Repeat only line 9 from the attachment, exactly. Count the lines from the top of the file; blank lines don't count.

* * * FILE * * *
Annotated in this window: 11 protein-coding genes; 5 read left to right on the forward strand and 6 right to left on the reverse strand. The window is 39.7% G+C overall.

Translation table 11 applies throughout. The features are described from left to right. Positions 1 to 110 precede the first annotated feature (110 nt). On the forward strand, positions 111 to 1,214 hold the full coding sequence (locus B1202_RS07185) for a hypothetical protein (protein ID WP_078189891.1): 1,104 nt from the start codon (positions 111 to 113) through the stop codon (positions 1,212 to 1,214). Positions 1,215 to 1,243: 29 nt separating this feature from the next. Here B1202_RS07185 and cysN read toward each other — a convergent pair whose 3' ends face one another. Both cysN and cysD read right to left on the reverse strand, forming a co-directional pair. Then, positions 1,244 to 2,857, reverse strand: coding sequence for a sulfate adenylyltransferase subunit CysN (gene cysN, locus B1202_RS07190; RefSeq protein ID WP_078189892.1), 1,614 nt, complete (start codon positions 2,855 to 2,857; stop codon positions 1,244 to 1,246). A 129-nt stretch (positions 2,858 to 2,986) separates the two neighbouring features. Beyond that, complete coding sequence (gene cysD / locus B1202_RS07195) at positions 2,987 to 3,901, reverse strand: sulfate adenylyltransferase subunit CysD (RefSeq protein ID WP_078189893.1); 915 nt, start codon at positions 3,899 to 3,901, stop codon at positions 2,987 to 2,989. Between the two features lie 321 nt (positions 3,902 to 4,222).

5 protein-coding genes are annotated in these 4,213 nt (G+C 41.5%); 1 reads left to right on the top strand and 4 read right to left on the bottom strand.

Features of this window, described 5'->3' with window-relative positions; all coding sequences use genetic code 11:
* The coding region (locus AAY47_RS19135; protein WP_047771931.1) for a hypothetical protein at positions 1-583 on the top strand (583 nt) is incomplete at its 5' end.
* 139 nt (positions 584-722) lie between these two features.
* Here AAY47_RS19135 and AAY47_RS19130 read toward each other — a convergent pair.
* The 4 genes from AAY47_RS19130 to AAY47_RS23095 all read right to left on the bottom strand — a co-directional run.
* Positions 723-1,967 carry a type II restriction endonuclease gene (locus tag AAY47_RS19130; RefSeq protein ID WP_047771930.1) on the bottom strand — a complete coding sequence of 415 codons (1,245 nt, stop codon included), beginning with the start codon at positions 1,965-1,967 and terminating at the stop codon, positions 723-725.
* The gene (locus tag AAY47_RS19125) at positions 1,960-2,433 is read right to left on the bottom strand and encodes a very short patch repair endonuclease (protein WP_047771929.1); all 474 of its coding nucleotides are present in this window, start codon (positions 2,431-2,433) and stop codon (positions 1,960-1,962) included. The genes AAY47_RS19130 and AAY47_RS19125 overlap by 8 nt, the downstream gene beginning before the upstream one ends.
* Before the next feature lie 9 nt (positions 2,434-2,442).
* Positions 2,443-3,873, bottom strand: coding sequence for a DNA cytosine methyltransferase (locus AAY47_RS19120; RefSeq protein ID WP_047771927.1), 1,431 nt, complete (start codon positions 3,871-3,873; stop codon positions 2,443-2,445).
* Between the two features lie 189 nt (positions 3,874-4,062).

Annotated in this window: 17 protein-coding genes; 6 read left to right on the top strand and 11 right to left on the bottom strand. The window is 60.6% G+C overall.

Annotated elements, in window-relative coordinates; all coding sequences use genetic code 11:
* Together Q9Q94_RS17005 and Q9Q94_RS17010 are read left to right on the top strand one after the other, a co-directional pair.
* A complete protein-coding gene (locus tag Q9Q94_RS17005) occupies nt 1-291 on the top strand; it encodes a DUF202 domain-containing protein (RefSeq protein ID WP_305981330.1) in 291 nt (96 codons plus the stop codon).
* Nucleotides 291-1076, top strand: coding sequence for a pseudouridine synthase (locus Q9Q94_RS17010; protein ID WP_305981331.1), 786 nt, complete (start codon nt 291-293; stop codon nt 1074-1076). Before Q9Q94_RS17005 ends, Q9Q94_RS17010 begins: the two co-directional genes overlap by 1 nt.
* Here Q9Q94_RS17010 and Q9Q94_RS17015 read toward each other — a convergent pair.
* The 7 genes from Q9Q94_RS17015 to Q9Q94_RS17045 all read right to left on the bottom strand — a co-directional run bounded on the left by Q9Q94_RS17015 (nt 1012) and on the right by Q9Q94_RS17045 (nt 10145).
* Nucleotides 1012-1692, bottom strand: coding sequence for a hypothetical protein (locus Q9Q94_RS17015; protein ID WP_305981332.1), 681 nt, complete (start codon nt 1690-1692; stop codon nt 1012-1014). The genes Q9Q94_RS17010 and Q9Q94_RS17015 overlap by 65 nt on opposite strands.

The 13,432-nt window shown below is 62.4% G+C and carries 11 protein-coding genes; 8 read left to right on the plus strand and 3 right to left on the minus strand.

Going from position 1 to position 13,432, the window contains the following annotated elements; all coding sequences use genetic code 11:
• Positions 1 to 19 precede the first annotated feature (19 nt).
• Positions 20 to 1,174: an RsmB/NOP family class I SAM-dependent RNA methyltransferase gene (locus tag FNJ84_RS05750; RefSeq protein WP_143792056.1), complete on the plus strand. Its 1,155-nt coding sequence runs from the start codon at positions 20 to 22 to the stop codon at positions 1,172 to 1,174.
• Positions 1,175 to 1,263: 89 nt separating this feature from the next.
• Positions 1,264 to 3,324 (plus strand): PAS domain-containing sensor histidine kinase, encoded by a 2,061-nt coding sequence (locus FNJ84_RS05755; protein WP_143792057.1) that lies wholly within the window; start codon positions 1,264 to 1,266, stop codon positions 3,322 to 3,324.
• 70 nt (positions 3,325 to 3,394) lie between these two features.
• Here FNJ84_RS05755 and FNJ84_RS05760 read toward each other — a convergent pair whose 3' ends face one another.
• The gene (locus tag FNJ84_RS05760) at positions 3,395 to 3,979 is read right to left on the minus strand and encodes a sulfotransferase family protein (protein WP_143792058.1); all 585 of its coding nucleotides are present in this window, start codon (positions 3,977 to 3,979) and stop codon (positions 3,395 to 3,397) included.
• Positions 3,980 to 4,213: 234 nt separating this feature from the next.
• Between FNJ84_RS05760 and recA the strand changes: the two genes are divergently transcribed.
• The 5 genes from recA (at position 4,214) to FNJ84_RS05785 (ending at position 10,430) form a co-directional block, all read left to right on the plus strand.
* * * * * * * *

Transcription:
* Positions 723-1,967 carry a type II restriction endonuclease gene (locus tag AAY47_RS19130; RefSeq protein ID WP_047771930.1) on the bottom strand — a complete coding sequence of 415 codons (1,245 nt, stop codon included), beginning with the start codon at positions 1,965-1,967 and terminating at the stop codon, positions 723-725.